Theoretical games explore the limits of quantum entanglement

The elusive phenomenon of quantum entanglement could enable unparalleled possibilities, but exactly how powerful are they? CWI researcher Tom Bannink explored cooperative games to assess when entanglement provides an advantage over our classical world. Bannink will defend his PhD thesis today, at the University of Amsterdam.

Publication date: 30-01-2020

The elusive phenomenon of quantum entanglement could enable unparalleled possibilities, but exactly how powerful are they? CWI researcher Tom Bannink explored cooperative games to assess when entanglement provides an advantage over our classical world. Bannink will defend his PhD thesis today, at the University of Amsterdam.

As researchers make important steps to further develop quantum computers, one key element called quantum entanglement has proven to be difficult to grasp. Quantum entanglement appears when particles interact, or share properties with each other, even when the particles are separated by a large distance. While dubbed ‘spooky’ by some researchers, for its elusive character, quantum entanglement could enable unparalleled possibilities. One major question in quantum research however, is exactly how and when quantum mechanics provides an advantage over our classical world.

Non-local games
To better comprehend the powers and limits of quantum entanglement, researchers use theoretical games called non-local games. These games were proposed by physicist John Stewart Bell in the 1960’s, to better understand how quantum entanglement works. While quantum entanglement is a bizarre and puzzling phenomenon, non-local games are pretty straightforward.

In non-local games, two or more players are far away from each other and are not able to communicate. Despite these restrictions, their goal is to win as a group, and not compete with each other.

A referee samples a random input question for each player and sends it to them. Without communicating with each other, the players have to provide an answer back to the referee, who checks to see if they won, as a group. The players are allowed to discuss a strategy before the game starts, but once the referee starts handing out the inputs then the players are on their own.

Quantum advantage
In the quantum scenario they are allowed to share an entangled quantum state and measure this state. It turns out that for some games the players can achieve a higher winning probability when they use quantum entanglement. For some games the quantum advantage is larger than for others.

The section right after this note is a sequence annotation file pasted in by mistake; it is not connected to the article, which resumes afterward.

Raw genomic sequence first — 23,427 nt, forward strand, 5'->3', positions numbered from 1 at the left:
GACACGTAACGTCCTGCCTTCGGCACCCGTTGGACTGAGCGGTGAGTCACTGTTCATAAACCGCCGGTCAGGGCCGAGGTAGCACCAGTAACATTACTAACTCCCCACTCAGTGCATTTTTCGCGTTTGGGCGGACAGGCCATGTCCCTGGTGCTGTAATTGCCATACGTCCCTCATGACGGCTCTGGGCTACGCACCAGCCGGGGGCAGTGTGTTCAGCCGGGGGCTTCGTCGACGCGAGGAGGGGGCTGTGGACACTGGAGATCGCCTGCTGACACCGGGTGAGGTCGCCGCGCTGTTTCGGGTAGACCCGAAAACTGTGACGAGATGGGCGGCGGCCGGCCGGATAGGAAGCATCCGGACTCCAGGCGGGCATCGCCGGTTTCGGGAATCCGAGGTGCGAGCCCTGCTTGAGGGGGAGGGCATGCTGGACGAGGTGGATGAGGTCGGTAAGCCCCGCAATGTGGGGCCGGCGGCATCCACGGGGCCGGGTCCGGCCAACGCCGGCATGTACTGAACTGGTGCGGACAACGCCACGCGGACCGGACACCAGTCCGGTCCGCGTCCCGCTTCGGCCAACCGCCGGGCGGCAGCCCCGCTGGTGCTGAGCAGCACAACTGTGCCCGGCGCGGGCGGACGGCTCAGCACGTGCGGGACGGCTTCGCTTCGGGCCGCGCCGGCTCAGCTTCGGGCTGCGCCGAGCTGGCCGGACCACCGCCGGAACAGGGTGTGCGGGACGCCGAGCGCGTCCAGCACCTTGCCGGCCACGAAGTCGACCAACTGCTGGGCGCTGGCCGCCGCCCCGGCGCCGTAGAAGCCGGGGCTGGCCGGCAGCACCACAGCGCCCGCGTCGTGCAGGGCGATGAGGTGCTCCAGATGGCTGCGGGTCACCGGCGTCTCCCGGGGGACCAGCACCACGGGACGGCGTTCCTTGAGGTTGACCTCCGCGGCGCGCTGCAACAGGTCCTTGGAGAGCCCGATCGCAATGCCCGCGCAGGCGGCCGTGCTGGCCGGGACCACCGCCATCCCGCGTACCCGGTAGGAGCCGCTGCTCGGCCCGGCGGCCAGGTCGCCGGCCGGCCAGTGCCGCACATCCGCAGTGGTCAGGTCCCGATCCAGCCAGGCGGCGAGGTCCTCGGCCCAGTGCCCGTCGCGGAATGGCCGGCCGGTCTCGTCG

CWI researcher Tom Bannink identified several types of non-local games for which the advantage is limited. “This research is important because it tells us how and when quantum mechanics provides an advantage over our classical world”, says Bannink. “Although many things are known for 2-player games, in the case of 3 or more players many questions remain about the limits of quantum entanglement.”

Communication complexity
Bannink’s results hold important consequences outside the scope of non-local games, for example in the field of multi-party communication complexity. Bannink: “If non-local games can show unbounded quantum advantages, then we can expect unbounded advantages as well in the amount of communication required in certain communication complexity problems.”

“My PhD research is a small step in better understanding what types of non-local games are interesting to study“, says Bannink. “Many questions remain, though, more research in this direction will definitely be pursued.”

Pascal's triangle
Next to non-local games, Bannink investigated several other topics during his PhD research. Amongst other things, he performed numerical studies of classical sampling algorithms for random graphs, and studied a quantum version of Pascal’s triangle, showing that it can generate a fractal, just like the ‘classical’ Pascal’s triangle.

Quantum software
Funded by the NETWORKS program, Bannink performed his research at QuSoft, the Dutch research centre for quantum software, supervised by Harry Buhrman (CWI, UvA, QuSoft) and Frank den Hollander (Leiden University). QuSoft’s mission is to develop new protocols, algorithms and applications that can be run on small and medium-sized prototypes of a quantum computer. QuSoft’s main focus is the development of quantum software, which requires fundamentally different techniques and approaches from conventional software.

Bannink will defend his thesis Quantum and stochastic processes on 30 January 2020 at the University of Amsterdam. He will continue his career at the start-up company Plumerai, developing binarized neural networks.